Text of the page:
What Does the Gut Have to Do with the Thyroid?

Several studies shed light on the intimate connections between the gut and thyroid disease.

  • If you need help with thyroid or digestion, click here.
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  • If you are a healthcare provider looking to sharpen your clinical skills, click here.

What Does the Gut Have to Do with the Thyroid?

There has always been a direct relationship between the thyroid and the gut, so it’s not surprising that infections, inflammation, or changes in the gut environment can also affect thyroid function.

In my functional medical practice, I specialize in both thyroid and gut issues, seeing many cases of thyroid autoimmunity and small intestinal bacterial overgrowth (SIBO). This post will examine several scenarios in which thyroid autoimmunity and gut infections, such as SIBO and others, go hand in hand.

Let me first define thyroid autoimmunity, which is the main driver of hypothyroid disease in the Western world. The most common form of thyroid autoimmunity is Hashimoto’s. Hashimoto’s is an autoimmune disease in which the body makes antibodies or immune cells that attack and damage the thyroid. If this process occurs long enough, this could lead to irreparable damage to the thyroid gland and it will become hypothyroid.

People diagnosed as hypothyroid do not have adequate levels of thyroid hormone in the blood. In this case, thyroid replacement medication is needed, at least in the short-term, to stabilize the body and thyroid condition.

Hypothyroid symptoms can vary, but the main ones are fatigue, dry skin, heart palpitations, constipation, restlessness, fluctuations in mood, vertigo or dizziness, hair loss, restlessness, wheezing, difficulty swallowing, and pain in the front of the throat or the sensation of something stuck there. Having three or more of the symptoms is associated with the risk of a thyroid condition, but the main three symptoms must include fatigue and dry skin among them to point at hypothyroid disease.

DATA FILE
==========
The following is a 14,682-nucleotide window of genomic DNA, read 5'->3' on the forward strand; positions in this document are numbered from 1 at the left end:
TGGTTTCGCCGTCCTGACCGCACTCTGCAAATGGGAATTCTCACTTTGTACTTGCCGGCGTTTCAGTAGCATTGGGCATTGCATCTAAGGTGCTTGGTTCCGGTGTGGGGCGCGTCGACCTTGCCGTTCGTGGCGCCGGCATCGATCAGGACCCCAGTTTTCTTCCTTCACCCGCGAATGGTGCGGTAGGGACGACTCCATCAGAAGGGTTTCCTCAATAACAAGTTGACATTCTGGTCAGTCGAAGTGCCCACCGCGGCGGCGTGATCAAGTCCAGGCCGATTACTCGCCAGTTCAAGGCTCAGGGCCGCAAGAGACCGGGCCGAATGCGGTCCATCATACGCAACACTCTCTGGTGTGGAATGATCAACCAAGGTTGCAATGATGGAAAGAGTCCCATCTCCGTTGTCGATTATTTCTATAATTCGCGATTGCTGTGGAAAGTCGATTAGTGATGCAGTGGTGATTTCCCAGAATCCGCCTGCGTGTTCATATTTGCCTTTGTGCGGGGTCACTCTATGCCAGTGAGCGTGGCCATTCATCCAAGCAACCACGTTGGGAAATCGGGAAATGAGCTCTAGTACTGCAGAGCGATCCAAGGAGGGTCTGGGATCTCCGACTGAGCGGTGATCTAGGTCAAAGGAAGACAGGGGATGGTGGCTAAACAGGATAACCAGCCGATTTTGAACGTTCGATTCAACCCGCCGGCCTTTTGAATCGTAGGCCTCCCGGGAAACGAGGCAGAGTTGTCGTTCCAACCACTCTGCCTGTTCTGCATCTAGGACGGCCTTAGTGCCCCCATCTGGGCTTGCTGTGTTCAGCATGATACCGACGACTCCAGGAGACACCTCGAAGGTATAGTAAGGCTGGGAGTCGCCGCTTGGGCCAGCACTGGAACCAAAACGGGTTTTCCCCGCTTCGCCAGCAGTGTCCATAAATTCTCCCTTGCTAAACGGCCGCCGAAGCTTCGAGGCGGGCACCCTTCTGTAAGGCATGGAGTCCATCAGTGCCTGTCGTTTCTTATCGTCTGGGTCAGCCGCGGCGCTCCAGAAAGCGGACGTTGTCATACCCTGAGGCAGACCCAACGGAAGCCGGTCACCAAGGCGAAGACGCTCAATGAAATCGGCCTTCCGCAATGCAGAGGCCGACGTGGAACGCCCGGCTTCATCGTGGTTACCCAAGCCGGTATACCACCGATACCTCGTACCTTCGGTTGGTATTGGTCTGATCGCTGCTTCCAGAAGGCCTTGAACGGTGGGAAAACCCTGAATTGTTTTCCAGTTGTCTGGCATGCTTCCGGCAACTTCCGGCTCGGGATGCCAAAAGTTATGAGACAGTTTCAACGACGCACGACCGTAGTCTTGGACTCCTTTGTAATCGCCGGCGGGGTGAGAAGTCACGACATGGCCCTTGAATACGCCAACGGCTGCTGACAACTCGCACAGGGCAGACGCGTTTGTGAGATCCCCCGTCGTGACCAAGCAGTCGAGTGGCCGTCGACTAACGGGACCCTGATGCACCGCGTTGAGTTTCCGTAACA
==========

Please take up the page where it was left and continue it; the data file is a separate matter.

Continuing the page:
Thyroid hormone regulates the metabolism of cells, speeding them up or slowing them down according to the levels present.

Hypothyroid patients often experience feeling cold, dry, slow, and constipated, while hyperthyroid patients feel the opposite.

When thyroid issues are treated with medications but not much improvement is seen, it’s always advisable to look at the gut.

Identifying and treating infections such as SIBO and H. pylori can help improve thyroid function and symptoms.

One study showed that treatment of H. pylori can improve thyroid autoimmunity. Two groups of patients who had both Hashimoto’s and H. pylori were studied. One group was treated for H. pylori and the other group was not. The group that was treated saw improvement in their thyroid antibodies.

It can also work the other way around. A study looked at 1800 patients with SIBO to see what conditions increased chances of SIBO. They looked at factors like abdominal surgery, acid suppressing medications, immunosuppressant medications, and hypothyroid patients who were and were not on meds.

Surprisingly, the highest risk group for SIBO was people in the hypothyroid group. And the biggest among them were the hypothyroid patients that were on medication. This does NOT mean that getting off your thyroid meds is a good idea!

Let’s look at how SIBO can be a risk factor for developing hypothyroid disease by examining one hypothesis.

Some evidence shows that intestinal bacteria utilize selenium. When bacterial populations grow, as in the case of SIBO, there’s an increased demand for selenium, which may lead to selenium deficiency in the host.

We also know that selenium deficiency is an underlying factor that contributes to thyroid autoimmunity. A trial where people with thyroid autoimmunity took supplemental selenium saw a marked improvement in thyroid autoimmunity levels.